Title notwithstanding, a collection of the 2004 Nebula winners, chosen by the members of the Science Fiction and Fantasy Writers of America.
Dann brings together two of the winning pieces of short fiction and excerpts from the winning novella (Neil Gaiman’s “Coraline”) and novel (Elizabeth Moon’s The Speed of Dark). The Nebula for short story went to Karen Joy Fowler’s “What I Didn’t See,” and the novella winner was Jeffrey Ford’s “The Empire of Ice Cream.” There is a good selection of the other finalists, including Richard Bowes’s “The Mask of the Rex,” James Van Pelt’s “The Last of the O-Forms,” Carol Emshwiller’s “Grandma,” Molly Gloss’s “Lambing Season,” Cory Doctorow’s “Onzored” and Harlan Ellison’s “Goodbye to All That.” Also featured are works by the 2005 Author Emeritus, Charles L. Harness (“Quarks at Appomattox”), and the newly elected Grand Master, Robert Silverberg (“Sundance,” from 1969), as well as appreciations of those two writers by George Zebrowski and Barry N. Malzberg. The volume attempts to give a broader picture of the current state of SF by including a summary of the year’s films, the winners of the Rhysling Award for SF poetry, and provocative essays by participants in several current movements in the field, including “New Weird,” “New Space Opera” and the “InterstitialArts Foundation.” And in a look back at a seminal force in the history of popular fiction, Barry Malzberg recalls his years working at the Scott Meredith Literary Agency, an experience that Malzberg portrays as verging on surreal.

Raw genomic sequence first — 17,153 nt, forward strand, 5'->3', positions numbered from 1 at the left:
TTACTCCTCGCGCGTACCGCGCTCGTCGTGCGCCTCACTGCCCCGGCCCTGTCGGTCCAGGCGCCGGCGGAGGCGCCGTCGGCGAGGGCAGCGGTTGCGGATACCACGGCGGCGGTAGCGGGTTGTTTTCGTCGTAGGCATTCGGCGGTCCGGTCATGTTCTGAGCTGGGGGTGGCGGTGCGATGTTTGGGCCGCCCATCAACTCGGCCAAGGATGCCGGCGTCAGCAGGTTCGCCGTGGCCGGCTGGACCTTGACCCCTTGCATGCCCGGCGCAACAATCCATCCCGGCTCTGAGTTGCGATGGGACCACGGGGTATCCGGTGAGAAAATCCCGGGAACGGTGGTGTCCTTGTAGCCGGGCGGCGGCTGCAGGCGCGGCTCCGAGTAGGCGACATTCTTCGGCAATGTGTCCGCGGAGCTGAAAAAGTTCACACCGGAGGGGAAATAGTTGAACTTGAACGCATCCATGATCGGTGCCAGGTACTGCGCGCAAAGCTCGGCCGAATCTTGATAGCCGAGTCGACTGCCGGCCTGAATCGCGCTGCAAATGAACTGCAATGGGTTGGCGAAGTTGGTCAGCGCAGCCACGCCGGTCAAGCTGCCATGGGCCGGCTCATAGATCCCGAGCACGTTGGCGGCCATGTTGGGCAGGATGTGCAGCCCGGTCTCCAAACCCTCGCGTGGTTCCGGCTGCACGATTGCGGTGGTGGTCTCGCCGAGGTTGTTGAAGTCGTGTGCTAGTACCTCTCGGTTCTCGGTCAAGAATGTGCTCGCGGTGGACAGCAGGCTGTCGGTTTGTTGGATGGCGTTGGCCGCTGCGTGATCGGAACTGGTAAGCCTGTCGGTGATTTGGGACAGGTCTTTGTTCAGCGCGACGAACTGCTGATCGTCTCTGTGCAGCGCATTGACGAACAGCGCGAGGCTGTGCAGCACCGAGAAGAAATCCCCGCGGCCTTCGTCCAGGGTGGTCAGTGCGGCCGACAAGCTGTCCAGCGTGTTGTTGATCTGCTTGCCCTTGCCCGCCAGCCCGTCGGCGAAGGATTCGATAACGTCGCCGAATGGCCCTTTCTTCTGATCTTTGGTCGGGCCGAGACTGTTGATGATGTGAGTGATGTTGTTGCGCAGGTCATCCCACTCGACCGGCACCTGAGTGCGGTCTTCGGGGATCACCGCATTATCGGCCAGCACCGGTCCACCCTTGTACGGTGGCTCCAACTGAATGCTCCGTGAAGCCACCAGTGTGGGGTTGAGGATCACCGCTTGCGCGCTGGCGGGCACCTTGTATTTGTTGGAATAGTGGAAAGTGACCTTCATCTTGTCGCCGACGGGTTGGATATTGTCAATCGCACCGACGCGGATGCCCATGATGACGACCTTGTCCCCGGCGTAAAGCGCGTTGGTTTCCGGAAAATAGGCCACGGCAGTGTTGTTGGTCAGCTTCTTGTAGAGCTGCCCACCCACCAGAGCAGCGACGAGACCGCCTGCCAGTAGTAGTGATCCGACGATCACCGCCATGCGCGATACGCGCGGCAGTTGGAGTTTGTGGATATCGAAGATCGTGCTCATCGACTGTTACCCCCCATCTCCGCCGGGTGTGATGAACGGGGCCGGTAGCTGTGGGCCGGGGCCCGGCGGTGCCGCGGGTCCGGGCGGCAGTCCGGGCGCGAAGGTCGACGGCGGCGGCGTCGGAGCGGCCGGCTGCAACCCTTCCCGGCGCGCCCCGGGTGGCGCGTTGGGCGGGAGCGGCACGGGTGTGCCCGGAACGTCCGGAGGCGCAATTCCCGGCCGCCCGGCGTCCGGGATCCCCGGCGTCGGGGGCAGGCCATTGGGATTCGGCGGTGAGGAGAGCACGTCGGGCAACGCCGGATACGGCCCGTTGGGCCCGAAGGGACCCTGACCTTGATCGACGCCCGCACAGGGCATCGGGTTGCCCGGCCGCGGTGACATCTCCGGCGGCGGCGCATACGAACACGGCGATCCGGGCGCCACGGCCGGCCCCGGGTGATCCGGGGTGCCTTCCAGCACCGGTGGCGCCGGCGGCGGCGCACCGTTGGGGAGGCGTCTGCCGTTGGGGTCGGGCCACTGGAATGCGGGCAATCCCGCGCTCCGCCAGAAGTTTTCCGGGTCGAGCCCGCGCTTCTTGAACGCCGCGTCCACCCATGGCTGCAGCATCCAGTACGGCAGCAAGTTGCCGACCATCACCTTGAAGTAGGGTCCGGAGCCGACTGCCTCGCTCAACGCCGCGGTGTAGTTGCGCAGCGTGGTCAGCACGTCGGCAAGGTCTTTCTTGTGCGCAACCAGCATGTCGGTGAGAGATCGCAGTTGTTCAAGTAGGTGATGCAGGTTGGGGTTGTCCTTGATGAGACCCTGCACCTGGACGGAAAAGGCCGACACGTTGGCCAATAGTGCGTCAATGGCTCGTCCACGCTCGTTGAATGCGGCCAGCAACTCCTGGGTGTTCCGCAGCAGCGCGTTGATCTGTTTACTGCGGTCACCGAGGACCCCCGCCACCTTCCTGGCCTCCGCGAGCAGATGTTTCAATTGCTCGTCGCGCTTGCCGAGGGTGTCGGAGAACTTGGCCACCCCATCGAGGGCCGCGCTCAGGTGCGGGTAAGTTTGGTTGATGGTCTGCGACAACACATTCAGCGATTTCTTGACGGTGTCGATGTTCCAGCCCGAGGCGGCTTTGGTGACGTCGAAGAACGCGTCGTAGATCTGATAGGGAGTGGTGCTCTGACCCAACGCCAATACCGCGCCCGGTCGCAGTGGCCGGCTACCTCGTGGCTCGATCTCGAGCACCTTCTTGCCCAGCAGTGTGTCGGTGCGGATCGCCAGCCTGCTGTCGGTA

Dann’s introduction and story notes are knowledgable, graceful and to the point: here’s another for the fan’s bookshelf.